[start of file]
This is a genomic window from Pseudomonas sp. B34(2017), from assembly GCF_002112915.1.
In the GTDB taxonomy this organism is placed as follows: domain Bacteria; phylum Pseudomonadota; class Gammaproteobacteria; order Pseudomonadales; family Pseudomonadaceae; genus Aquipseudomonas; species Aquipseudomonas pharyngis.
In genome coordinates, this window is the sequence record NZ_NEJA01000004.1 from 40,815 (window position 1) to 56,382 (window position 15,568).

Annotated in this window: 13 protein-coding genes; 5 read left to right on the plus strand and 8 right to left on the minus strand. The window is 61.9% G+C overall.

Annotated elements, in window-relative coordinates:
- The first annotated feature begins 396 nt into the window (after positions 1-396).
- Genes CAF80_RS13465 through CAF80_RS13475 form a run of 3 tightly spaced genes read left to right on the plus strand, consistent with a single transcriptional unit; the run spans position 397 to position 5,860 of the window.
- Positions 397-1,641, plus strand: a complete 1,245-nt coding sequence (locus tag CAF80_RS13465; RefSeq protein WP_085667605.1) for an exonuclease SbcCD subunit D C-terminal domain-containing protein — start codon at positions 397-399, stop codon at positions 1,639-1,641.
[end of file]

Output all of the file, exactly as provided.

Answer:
This is a genomic window from Pseudomonas sp. B34(2017), from assembly GCF_002112915.1.
In the GTDB taxonomy this organism is placed as follows: domain Bacteria; phylum Pseudomonadota; class Gammaproteobacteria; order Pseudomonadales; family Pseudomonadaceae; genus Aquipseudomonas; species Aquipseudomonas pharyngis.
In genome coordinates, this window is the sequence record NZ_NEJA01000004.1 from 40,815 (window position 1) to 56,382 (window position 15,568).

Annotated in this window: 13 protein-coding genes; 5 read left to right on the plus strand and 8 right to left on the minus strand. The window is 61.9% G+C overall.

Annotated elements, in window-relative coordinates:
- The first annotated feature begins 396 nt into the window (after positions 1-396).
- Genes CAF80_RS13465 through CAF80_RS13475 form a run of 3 tightly spaced genes read left to right on the plus strand, consistent with a single transcriptional unit; the run spans position 397 to position 5,860 of the window.
- Positions 397-1,641, plus strand: a complete 1,245-nt coding sequence (locus tag CAF80_RS13465; RefSeq protein WP_085667605.1) for an exonuclease SbcCD subunit D C-terminal domain-containing protein — start codon at positions 397-399, stop codon at positions 1,639-1,641.